Pyridoxamine protects against glucose-induced protein damage
Mathis, Missy Elaine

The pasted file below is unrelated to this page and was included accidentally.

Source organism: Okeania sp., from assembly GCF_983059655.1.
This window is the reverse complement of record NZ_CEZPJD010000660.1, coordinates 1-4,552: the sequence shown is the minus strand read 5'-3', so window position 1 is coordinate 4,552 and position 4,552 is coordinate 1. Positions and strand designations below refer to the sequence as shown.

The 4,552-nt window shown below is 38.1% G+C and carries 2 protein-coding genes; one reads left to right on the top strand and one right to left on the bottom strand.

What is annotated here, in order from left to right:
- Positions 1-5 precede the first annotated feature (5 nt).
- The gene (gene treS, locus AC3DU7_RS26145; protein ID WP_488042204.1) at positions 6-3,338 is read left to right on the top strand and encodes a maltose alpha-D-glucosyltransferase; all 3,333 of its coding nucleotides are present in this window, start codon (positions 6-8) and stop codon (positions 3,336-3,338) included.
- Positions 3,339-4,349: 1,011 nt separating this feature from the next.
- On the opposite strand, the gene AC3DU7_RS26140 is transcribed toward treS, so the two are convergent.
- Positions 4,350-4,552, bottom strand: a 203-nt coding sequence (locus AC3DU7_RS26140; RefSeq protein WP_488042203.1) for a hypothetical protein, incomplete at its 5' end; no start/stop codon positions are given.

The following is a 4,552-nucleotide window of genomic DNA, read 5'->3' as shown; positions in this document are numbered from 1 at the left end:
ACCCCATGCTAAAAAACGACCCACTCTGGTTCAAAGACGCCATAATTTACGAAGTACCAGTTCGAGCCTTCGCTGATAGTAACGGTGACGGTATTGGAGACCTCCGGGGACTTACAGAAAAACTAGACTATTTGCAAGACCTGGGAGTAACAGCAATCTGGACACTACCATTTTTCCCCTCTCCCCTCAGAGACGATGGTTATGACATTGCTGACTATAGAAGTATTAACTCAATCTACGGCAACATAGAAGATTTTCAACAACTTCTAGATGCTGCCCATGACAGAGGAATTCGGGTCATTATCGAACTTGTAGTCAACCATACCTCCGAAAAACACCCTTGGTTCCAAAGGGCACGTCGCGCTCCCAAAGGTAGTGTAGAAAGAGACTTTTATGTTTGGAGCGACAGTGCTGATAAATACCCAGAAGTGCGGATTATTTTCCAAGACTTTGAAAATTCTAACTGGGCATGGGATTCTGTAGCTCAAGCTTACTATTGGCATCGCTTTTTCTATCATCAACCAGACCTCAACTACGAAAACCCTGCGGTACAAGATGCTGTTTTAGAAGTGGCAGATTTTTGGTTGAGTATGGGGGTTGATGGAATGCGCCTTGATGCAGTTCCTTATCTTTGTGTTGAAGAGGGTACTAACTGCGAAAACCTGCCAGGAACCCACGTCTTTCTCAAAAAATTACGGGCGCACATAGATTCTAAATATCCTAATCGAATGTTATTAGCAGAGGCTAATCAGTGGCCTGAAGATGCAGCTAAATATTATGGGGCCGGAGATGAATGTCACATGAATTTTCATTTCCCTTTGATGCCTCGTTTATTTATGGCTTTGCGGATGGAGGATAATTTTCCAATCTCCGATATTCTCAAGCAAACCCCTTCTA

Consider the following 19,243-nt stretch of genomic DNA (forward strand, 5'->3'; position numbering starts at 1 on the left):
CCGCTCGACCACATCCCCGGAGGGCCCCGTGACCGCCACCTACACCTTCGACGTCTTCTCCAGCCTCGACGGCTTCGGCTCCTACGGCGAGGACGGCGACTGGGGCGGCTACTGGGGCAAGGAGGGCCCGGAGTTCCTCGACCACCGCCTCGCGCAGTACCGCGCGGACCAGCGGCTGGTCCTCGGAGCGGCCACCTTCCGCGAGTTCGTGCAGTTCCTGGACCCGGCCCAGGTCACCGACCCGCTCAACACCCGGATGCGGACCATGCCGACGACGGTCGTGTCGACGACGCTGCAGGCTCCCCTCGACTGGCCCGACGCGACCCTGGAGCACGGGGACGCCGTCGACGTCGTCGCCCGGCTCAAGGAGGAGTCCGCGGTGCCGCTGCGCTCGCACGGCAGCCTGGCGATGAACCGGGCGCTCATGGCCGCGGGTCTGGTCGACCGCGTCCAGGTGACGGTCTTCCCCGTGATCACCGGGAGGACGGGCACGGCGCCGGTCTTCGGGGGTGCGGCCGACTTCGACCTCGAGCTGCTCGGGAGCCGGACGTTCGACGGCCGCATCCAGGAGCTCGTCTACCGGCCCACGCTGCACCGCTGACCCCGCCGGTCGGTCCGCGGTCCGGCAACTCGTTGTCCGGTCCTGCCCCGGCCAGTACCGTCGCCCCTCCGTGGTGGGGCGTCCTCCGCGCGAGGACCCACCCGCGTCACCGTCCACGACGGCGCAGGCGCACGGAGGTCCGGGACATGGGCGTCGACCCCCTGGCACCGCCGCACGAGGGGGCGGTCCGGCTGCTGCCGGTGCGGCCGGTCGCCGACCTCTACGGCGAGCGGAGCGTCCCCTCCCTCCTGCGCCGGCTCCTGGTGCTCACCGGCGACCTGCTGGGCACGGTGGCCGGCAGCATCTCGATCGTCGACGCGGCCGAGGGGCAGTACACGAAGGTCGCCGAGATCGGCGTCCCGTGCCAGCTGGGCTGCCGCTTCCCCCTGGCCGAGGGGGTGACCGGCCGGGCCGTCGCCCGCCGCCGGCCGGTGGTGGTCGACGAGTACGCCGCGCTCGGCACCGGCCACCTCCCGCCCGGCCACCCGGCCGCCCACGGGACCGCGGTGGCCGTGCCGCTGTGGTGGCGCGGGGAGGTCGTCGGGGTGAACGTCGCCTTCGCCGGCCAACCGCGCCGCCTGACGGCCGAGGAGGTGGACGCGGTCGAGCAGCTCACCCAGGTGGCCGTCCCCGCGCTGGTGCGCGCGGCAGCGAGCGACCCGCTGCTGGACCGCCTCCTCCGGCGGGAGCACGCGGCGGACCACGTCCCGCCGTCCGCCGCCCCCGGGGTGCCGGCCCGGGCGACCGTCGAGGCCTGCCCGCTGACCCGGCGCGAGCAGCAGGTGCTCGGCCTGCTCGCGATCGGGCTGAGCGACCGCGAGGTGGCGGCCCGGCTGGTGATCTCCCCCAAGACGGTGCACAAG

Non-enzymatic modification by glucose of proteins induces protein damage through the formation of advanced glycation end products (AGEs). AGEs have been implicated in the pathogenesis of a number of diseases including diabetes. Pyridoxamine (PM) is an in vitro inhibitor of the formation of AGEs, which acts by blocking the conversion of the Amadori intermediate to AGEs. In both animal experiments and human clinical trials, PM has shown promising results in delaying the onset of diabetic renal disease. The goal of this study was to use model proteins to gain insight into how glucose modifications alter protein functionality and how PM prevents the loss of protein function. Biochemical analyses of ribonuclease, lysozyme, bovine serum albumin, and ubiquitin provided insight into the damaging effects of glucose modifications on protein function, which included the formation of the prominent AGE, carboxymethyllysine (CML), and the degradation and cross-linking of proteins. PM prevented CML formation, protected protein integrity, and preserved enzyme function. Mass spectrometry analyses show that in lysozyme residues K-96 and K-97 are more susceptible to CML formation, and PM protects against CML formation on these residues. Notably, K-96 and K-97 are in close proximity to the active site, suggesting that CML, but not Amadori, formation near the active site is detrimental to lysozyme activity. Also, PM was found to protect against the oxidation of tryptophan residues, W-62 and W-63. We suggest that the same mode of PM protection may also occur in vivo and may be responsible for PM efficacy.